Taylor, who just turned 30 last month, has been with the Eagles since the 2013 season when Chip Kelly hired him as an offensive quality control coach. Not only did Doug Pederson keep Taylor on his first coaching staff, he promoted him in 2016 to the team's assistant quarterbacks coach. 

It was actually Taylor who now-famously mined the "Philly Special" play from watching film of the Bears-Vikings game from the 2016 regular-season finale. 

Not all that far removed from his playing days at Marshall, Taylor became an offensive graduate assistant at Tulsa in 2011 and stayed there for just two seasons before Kelly hired him, starting Taylor's quick ascent to now being one of the most important position coaches on the staff. 

Taylor is obviously one of the youngest coaches on the staff, but he now has the job to help Carson Wentz continue to grow in Year 3 as he comes off an ACL and LCL tear. It'll also be Taylor's job to keep Nick Foles ready and to continue Nate Sudfeld's development. 

With Taylor's taking the quarterbacks coach job, that obviously rules out receivers coach Mike Groh, who would have also seemingly been a good fit. Groh has a background with the quarterback position and seemed open to the idea of one day coaching them again.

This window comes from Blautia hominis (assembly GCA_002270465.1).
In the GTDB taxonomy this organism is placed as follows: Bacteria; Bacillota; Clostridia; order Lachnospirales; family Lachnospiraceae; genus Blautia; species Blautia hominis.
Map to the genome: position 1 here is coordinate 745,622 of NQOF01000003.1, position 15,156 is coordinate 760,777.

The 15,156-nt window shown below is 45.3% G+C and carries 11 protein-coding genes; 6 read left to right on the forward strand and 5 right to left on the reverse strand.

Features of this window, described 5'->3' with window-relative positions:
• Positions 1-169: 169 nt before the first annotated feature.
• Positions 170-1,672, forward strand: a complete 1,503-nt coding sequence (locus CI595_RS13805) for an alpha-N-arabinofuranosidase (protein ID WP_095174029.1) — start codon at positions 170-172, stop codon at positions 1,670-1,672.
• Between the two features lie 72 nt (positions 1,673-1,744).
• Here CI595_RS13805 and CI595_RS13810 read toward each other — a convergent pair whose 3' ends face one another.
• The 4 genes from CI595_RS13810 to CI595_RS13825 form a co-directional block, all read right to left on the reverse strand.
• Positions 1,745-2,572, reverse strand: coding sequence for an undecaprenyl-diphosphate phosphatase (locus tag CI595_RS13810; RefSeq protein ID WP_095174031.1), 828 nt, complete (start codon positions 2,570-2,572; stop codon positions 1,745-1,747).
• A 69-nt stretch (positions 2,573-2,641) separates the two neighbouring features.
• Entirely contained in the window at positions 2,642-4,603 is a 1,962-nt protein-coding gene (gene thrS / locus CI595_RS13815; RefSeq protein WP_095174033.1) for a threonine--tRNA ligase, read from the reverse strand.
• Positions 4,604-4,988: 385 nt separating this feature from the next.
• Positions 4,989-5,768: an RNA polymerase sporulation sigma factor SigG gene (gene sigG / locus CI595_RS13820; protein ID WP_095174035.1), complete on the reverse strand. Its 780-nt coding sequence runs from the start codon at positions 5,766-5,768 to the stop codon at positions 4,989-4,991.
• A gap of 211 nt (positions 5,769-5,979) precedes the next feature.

After Taylor fills the quarterbacks coach opening, the Eagles still need to figure out how to replace Frank Reich at offensive coordinator. Groh could be a possibility there, but so could running backs coach Duce Staley

Duce Staley's promotion could be coming

Duce Staley's promotion could be coming

This piece has been updated after initially running on Feb. 3.

LeGarrette Blount wasn't even asked about Duce Staley. He was talking about Jay Ajayi and then all of a sudden he segued to Duce and what a terrific head coach he thinks his position coach would make.
“He’ll be a great head coach and hopefully he gets that opportunity," Blount said.
Staley's seventh year as an Eagles assistant coach and fifth year as running backs coach culminated with a Super Bowl ring. He and Doug Pederson are the only coaches on the current Eagles staff who coached under Andy Reid, and Staley is the only one who's coached under Reid, Chip Kelly and Pederson.

He's firmly established his credentials as one of the NFL's best running backs coach. But he wants more, and he deserves more.

With John DeFilippo now in Minnesota and Frank Reich in Indianapolis, Staley is a top internal candidate to become the Eagles' offensive coordinator.
"He know defensive schemes inside and out," Blount said. "He studies film relentlessly. He texts us throughout the week and sometimes throughout the night and it's just like, 'Hey man, make sure you look at this, make sure you look at that, make sure you understand this,' so we can go out there and play fast.